Returns the following string: "FM"
:SENSe:DEMod:DEMod
Syntax
:SENSe:DEMod:DEMod <PredefExpr>
Parameters
PredefExpr is one of the following predefined expressions:
PERManent|ATMarker.
Default is PERManent.
Command
Sets the demodulation permanent to center frequency or at marker.
Query
Reads and returns the current setting.
Example
:SENSe:DEMod:DEMod PERManent
:SENSe:DEMod:DEMod?
Returns the following string: "PERManent"
:SENSe:DEMod:VOLume
Syntax
:SENSe:DEMod:VOLume <int1>
Parameters
int1 is an integer. The minimum value for int1 is 0, the maximum is 100. The
default value for int1 is 50.
Command
Sets the volume of the demodulated signal in percent.
Query
Reads and returns the current setting.
Example
:SENSe:DEMod:VOLume 20
:SENSe:DEMod:VOLume?
The value returned in this example is: "20".
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:SENSe:DEMod:DURation
Syntax
:SENSe:DEMod:DURation <real1>
Parameters
real1 is a floating point real number. The minimum value for real1 is 0, the maximum value 10. The minimum resolution is 0.001. The default value is 2.
Command
Sets the duration of the demodulated signal in seconds.
Query
Reads and returns the current setting.
Example
:SENSe:DEMod:DURation 10
:SENSe:DEMod:DURation?
The value returned in this example is: "10".
:SENSe:DETector:FUNCtion
Syntax
:SENSe:DETector:FUNCtion <PredefExpr>
Parameters
PredefExpr is one of the following predefined expressions:
POSNeg|SAMPle|POSitive|NEGative|.
Default is POSNeg.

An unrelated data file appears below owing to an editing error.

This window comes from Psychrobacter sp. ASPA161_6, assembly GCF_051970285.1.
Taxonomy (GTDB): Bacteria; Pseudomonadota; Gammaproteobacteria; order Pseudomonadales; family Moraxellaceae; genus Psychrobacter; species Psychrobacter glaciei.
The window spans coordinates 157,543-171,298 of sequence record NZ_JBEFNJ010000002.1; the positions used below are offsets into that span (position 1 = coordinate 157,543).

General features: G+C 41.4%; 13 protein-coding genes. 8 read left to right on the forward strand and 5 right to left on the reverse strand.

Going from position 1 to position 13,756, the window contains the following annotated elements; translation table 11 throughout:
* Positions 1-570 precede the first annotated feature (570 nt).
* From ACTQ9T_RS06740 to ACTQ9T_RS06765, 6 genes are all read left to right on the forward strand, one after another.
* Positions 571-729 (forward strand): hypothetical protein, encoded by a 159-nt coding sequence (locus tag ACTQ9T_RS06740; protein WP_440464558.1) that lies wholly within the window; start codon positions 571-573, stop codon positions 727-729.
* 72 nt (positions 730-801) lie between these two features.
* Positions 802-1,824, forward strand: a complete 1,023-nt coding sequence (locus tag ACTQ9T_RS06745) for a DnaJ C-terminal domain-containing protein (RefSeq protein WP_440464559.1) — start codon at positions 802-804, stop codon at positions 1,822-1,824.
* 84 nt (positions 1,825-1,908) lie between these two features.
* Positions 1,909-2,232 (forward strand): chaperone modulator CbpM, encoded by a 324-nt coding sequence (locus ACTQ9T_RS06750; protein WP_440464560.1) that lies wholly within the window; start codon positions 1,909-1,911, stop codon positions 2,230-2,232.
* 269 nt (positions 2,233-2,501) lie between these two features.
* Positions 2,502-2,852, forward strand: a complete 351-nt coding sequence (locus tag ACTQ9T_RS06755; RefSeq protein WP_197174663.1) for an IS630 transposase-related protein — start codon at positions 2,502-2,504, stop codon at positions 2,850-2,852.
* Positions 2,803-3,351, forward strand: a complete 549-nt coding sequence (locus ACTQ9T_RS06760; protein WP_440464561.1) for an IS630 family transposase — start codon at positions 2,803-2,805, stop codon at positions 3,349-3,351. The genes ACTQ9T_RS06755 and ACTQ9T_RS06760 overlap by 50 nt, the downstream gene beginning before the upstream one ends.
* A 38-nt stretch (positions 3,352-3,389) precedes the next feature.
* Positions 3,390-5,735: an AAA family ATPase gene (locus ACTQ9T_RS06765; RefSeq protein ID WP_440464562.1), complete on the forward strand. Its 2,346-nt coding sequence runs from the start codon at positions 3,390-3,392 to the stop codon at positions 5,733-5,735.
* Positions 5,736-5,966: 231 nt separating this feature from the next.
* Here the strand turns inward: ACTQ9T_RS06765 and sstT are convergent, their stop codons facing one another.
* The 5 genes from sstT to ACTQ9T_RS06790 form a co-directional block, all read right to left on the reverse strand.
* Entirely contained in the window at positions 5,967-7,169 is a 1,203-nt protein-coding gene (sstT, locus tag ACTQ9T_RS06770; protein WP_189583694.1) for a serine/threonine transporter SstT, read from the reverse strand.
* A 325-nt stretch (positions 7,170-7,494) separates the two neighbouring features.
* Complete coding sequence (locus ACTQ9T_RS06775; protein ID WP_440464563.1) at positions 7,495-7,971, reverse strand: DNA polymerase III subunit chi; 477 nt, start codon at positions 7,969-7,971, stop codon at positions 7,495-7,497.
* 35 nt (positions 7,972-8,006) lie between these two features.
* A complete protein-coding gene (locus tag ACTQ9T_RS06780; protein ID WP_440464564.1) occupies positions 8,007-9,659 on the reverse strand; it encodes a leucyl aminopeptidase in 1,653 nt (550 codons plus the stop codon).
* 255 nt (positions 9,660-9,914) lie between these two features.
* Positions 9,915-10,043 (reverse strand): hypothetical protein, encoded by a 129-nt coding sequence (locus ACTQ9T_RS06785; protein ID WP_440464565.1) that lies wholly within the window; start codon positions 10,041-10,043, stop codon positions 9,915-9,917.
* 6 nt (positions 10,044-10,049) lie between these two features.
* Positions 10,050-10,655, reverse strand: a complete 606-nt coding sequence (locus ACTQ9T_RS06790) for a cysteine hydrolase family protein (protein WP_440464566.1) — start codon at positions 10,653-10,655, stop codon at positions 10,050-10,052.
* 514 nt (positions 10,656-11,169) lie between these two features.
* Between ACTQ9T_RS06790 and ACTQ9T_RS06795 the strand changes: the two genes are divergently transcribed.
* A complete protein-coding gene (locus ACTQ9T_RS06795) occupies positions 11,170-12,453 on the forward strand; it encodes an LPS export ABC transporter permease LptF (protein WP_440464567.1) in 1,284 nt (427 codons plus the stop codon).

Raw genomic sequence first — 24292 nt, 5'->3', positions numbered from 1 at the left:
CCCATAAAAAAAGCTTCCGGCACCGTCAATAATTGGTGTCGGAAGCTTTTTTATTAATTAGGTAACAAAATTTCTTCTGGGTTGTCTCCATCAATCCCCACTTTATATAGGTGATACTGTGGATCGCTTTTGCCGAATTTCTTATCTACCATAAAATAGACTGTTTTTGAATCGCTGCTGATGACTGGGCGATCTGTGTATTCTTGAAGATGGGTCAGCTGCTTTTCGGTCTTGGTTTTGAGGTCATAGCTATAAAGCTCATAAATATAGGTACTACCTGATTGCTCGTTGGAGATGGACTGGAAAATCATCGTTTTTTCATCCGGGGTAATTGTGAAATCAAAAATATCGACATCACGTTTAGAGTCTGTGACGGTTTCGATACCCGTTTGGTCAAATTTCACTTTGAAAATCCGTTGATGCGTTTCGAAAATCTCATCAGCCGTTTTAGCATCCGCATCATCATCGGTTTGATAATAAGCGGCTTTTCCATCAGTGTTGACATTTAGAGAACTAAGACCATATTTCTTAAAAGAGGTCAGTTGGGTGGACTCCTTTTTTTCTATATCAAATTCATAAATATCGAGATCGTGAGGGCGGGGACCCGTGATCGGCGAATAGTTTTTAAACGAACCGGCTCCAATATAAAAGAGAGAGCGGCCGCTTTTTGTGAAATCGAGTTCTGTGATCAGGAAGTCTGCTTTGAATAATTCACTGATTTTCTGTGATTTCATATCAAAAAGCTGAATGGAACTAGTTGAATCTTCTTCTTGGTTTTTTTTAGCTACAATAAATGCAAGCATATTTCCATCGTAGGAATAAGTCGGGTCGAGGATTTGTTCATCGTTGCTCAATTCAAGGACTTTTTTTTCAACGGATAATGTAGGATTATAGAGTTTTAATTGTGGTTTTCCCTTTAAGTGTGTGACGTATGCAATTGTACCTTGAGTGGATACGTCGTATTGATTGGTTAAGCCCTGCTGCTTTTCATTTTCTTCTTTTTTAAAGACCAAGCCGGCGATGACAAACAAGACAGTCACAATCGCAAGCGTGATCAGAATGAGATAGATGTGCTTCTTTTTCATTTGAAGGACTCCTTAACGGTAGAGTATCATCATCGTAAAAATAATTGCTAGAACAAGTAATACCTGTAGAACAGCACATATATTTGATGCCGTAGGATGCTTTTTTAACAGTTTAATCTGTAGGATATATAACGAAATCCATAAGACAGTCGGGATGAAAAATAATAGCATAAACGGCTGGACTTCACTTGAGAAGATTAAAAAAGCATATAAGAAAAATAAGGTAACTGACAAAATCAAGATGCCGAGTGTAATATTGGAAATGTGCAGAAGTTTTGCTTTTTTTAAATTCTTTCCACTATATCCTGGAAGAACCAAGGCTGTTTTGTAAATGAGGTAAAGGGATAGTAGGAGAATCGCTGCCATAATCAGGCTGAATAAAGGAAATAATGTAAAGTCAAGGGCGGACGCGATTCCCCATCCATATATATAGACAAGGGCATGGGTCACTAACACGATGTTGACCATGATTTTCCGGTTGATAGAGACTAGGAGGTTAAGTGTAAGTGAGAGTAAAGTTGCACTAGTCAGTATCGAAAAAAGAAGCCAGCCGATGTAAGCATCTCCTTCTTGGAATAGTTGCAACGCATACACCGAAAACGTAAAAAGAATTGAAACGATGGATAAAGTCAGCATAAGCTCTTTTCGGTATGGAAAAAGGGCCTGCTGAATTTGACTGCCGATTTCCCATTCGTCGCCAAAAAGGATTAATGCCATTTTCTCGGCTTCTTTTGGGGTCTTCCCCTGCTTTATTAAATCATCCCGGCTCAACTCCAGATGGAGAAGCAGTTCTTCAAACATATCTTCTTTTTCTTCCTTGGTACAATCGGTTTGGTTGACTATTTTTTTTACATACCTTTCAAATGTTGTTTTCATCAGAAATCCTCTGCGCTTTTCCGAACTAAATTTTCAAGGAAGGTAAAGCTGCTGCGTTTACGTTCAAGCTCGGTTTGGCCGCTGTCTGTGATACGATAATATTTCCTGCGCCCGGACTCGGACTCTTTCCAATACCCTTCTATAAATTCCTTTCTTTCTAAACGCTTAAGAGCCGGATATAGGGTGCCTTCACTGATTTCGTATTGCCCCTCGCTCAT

Command
Defines which measurement values shall be displayed.
The 9102 takes far more measurements than can be displayed on the screen, so several results are summarized into one.
POSNeg indicates both the maximum and minimum values for each frequency point
in the form of a straight vertical line between these values.
SAMPle lets the 9102 randomly select one of the measurement values for each frequency point.
POSitive lets the 9102 pick the highest value.
NEGative lets the 9102 select the lowest value.
Query
Reads and returns the current setting.
Example
:SENSe:DETector:FUNCtion SAMPle
:SENSe:DETector:FUNCtion?
Returns the following string: "SAMPle".
:SENSe:TRACe:A[:STATe]
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Syntax
:SENSe:TRACe:A[:STATe] <PredefExpr>
Parameters
PredefExpr is one of the following predefined expressions: ACTual|MAXHold|MINHold|HOLD|AVG|OFF. Default is ACTual.
Command
Sets the display mode for Trace A.
ACTual shows measurement by measurement.